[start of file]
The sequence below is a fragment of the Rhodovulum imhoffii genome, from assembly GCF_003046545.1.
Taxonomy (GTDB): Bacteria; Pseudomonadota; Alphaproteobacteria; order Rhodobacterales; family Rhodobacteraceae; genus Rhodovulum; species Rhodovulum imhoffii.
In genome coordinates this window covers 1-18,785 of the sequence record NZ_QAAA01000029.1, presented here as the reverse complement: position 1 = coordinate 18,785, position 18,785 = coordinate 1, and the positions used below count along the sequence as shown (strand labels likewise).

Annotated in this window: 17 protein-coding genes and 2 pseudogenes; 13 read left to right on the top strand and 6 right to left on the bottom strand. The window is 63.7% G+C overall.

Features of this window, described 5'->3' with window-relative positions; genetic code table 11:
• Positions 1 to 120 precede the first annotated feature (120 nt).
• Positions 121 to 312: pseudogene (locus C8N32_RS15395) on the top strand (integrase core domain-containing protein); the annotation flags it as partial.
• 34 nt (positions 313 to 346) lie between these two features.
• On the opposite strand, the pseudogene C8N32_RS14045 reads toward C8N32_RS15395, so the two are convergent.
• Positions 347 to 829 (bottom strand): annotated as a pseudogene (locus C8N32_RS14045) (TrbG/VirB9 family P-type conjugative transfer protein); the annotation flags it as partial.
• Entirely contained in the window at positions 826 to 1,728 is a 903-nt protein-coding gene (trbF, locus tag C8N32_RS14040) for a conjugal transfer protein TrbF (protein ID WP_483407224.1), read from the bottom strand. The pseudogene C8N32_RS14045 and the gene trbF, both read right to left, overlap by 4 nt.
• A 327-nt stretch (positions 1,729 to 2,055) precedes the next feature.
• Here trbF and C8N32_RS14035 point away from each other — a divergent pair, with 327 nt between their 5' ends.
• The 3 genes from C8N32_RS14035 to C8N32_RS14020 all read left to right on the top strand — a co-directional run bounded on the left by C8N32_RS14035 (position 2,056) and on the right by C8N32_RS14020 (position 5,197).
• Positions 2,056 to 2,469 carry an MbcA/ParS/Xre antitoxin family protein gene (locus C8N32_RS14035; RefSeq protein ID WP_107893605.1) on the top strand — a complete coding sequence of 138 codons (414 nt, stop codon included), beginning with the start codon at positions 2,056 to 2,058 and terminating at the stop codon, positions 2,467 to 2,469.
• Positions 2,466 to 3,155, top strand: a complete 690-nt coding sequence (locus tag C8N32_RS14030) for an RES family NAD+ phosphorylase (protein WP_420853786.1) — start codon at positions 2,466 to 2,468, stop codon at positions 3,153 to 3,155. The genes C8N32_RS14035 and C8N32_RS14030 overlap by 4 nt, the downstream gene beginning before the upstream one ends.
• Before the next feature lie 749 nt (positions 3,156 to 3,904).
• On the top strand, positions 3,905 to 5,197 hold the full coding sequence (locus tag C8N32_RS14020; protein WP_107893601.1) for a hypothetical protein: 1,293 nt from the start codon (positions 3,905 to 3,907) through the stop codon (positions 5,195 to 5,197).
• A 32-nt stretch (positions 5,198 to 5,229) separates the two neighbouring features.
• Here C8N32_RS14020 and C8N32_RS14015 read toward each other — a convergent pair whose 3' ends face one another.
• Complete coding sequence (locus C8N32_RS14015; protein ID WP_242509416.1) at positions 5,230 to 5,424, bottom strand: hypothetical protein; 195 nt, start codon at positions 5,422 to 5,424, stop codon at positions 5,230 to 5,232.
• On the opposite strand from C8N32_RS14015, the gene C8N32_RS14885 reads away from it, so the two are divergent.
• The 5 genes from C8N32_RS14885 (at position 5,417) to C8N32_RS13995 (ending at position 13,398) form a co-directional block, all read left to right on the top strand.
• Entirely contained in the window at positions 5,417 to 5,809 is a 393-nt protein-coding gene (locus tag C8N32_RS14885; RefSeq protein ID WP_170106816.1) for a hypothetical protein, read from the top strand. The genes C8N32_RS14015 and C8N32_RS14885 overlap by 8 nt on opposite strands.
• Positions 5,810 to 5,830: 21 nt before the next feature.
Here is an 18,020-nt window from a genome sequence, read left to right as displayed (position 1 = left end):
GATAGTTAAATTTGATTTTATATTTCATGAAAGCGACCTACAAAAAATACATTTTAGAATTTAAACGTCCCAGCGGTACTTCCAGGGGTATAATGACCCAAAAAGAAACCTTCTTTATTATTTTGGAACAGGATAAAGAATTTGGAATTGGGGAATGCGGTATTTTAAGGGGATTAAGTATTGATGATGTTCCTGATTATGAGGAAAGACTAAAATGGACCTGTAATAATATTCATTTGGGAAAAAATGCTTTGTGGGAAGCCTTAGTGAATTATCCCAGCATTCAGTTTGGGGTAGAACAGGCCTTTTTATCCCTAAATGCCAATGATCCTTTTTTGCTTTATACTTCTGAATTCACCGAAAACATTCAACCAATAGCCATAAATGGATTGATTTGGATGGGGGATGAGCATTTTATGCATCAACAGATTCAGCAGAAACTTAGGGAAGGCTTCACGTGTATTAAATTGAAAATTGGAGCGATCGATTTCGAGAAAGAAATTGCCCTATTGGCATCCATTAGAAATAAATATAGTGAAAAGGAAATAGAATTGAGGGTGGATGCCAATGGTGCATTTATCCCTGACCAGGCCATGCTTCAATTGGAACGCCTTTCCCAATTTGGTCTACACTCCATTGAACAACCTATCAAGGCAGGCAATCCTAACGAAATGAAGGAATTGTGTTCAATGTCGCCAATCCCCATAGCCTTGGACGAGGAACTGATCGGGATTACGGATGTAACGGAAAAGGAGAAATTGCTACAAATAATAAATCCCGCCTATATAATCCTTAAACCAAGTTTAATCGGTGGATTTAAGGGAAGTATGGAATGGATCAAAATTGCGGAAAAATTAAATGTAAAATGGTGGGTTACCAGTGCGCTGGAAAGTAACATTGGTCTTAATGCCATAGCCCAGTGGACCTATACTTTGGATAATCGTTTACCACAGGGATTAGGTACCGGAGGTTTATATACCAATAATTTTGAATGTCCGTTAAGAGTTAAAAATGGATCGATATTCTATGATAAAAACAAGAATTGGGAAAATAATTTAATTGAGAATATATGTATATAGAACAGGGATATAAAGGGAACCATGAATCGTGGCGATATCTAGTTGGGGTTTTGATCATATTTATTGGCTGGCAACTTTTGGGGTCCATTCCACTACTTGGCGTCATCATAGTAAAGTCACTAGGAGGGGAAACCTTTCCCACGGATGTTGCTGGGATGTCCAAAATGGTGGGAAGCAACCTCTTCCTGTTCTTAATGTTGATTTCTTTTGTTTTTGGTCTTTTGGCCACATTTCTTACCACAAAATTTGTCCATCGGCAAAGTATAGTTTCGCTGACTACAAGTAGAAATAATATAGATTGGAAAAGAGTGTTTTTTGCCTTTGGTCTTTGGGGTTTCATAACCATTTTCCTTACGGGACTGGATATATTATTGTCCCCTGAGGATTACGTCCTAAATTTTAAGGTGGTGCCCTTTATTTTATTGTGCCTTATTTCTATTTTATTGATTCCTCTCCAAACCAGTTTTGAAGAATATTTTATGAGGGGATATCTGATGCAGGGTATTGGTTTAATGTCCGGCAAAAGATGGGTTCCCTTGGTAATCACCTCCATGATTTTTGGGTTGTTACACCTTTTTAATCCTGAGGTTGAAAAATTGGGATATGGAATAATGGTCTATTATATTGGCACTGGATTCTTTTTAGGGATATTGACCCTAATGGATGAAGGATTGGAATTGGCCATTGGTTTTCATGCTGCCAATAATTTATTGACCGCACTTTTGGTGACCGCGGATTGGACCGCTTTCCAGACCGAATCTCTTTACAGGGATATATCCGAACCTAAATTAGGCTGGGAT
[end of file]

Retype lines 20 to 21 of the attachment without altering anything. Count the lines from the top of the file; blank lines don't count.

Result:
• Here C8N32_RS14020 and C8N32_RS14015 read toward each other — a convergent pair whose 3' ends face one another.
• Complete coding sequence (locus C8N32_RS14015; protein ID WP_242509416.1) at positions 5,230 to 5,424, bottom strand: hypothetical protein; 195 nt, start codon at positions 5,422 to 5,424, stop codon at positions 5,230 to 5,232.